August 19 2020

Grants July 2020

By The Ian Potter Foundation

Graphic showing images of children and asepcts of child safety
Image courtesy of Playgroup Australia. Playgroup contributes to good outcomes for children and families across a range of policy domains.

As previously announced in April 2020, the Board of The Ian Potter Foundation agreed to change its approach to grantmaking for the remainder of 2020 due to the unfolding health and economic crises caused by the combination of Australia’s devastating bushfires and the COVID-19 pandemic.  

In July 2020, the Board of The Ian Potter Foundation held an additional special meeting at which several by-invitation grant applications were considered. Most of the grants awarded were to not-for-profit organisations in order to provide timely funding in light of the current COVID-19 pandemic.  


Margaret Reid “Kingston” bequest – 'National independent water and catchment policy centre' receives an additional $5m commitment over 10 years

In mid-May 2020, The Ian Potter Foundation was advised by the co-executors of the estate of the late Margaret Caroline Reid that the Foundation will receive a bequest valued at approximately $22.5m.  This bequest, to be known as the Margaret Reid “Kingston” bequest, will be the largest ever donation received by the Foundation, aside from Sir Ian’s contributions during his life and the bequest from his estate after his passing in 1994.

Co-executors of Margaret Reid’s estate have expressed via a statement of wishes that the Board of The Ian Potter Foundation considers awarding $5m over ten years to support the launch of a national independent water and catchment policy centre.  The centre is an initiative for which The Ian Potter Foundation and The Myer Foundation are currently seeking philanthropic funding partners to ensure the Centre's sustainable, independent operation.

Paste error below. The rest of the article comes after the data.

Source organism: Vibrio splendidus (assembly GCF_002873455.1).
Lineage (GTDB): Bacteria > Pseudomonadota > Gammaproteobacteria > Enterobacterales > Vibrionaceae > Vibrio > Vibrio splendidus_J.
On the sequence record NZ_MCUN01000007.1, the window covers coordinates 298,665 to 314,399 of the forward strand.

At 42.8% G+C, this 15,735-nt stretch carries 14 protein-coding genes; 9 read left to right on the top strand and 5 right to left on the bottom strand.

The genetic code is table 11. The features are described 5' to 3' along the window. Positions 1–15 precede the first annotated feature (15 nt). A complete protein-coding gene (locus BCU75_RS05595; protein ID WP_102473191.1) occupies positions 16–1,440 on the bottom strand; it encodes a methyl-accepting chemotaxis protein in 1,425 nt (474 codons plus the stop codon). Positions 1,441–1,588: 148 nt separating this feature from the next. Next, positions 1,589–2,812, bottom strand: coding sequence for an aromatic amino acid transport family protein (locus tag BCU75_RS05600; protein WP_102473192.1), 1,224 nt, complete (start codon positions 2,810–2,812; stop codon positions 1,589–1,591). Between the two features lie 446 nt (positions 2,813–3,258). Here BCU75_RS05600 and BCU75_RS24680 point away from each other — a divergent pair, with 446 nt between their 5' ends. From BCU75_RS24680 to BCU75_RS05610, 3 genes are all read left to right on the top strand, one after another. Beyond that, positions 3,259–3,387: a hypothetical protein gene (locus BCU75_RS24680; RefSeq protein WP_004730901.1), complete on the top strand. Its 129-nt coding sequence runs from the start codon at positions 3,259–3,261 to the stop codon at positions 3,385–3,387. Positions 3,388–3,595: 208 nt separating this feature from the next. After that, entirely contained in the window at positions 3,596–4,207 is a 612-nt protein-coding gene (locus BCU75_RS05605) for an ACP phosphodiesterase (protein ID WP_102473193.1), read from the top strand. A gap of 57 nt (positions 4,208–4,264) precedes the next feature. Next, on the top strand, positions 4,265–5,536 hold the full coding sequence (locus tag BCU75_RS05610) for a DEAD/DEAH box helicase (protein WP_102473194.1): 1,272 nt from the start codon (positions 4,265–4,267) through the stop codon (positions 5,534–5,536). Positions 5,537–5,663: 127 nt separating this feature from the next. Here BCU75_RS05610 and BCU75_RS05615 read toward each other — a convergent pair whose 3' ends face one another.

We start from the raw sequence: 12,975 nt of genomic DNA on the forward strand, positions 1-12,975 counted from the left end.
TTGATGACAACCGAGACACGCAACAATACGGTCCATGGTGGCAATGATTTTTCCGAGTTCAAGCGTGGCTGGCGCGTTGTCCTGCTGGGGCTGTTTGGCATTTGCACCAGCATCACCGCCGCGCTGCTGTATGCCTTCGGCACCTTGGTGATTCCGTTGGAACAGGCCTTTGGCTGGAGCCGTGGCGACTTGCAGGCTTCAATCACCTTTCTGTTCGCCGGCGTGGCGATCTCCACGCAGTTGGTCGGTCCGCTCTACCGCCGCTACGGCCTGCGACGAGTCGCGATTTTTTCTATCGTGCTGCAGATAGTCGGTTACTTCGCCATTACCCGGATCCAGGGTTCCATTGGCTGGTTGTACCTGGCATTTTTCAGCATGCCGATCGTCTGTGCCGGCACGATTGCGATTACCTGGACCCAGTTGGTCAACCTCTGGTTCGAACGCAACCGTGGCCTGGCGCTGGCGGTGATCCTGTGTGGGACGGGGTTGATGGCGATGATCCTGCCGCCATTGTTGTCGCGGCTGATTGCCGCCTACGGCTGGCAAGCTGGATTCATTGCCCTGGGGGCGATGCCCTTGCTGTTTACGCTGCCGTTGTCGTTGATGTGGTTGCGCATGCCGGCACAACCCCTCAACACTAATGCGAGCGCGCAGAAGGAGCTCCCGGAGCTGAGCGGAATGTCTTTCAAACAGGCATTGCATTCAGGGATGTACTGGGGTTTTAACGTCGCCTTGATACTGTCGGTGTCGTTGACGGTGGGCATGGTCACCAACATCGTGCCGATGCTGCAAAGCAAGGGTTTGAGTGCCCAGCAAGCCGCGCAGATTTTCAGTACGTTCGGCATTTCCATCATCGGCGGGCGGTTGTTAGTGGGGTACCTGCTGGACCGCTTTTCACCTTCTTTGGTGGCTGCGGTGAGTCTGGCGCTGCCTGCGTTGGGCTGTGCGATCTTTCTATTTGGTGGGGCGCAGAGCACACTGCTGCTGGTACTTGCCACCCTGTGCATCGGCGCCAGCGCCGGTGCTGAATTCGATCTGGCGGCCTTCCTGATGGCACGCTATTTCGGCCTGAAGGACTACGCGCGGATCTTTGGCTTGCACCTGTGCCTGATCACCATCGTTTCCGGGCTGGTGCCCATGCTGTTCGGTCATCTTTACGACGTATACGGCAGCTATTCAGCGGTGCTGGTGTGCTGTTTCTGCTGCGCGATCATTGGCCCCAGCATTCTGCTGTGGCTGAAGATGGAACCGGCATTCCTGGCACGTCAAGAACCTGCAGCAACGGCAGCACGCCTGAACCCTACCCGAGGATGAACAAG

The centre will be a new, independent, authoritative and trusted agent acting as a respected facilitator and advisor in bringing communities, experts, policymakers, Indigenous Australians, industry, regional water managers and other relevant stakeholders together in a collaborative manner assisting Australia to manage its freshwater resources sustainably for future generations.  The centre’s goal will be to inform the design of better water policies nationwide and witness their implementation creating real change, thus safeguarding the future of Australia’s communities, industry and environment.

Further announcements regarding funding partners and the launch of the centre are anticipated in late 2020.


Magabala Books

Indigenous Publishing Cadetship
$320,000 over four years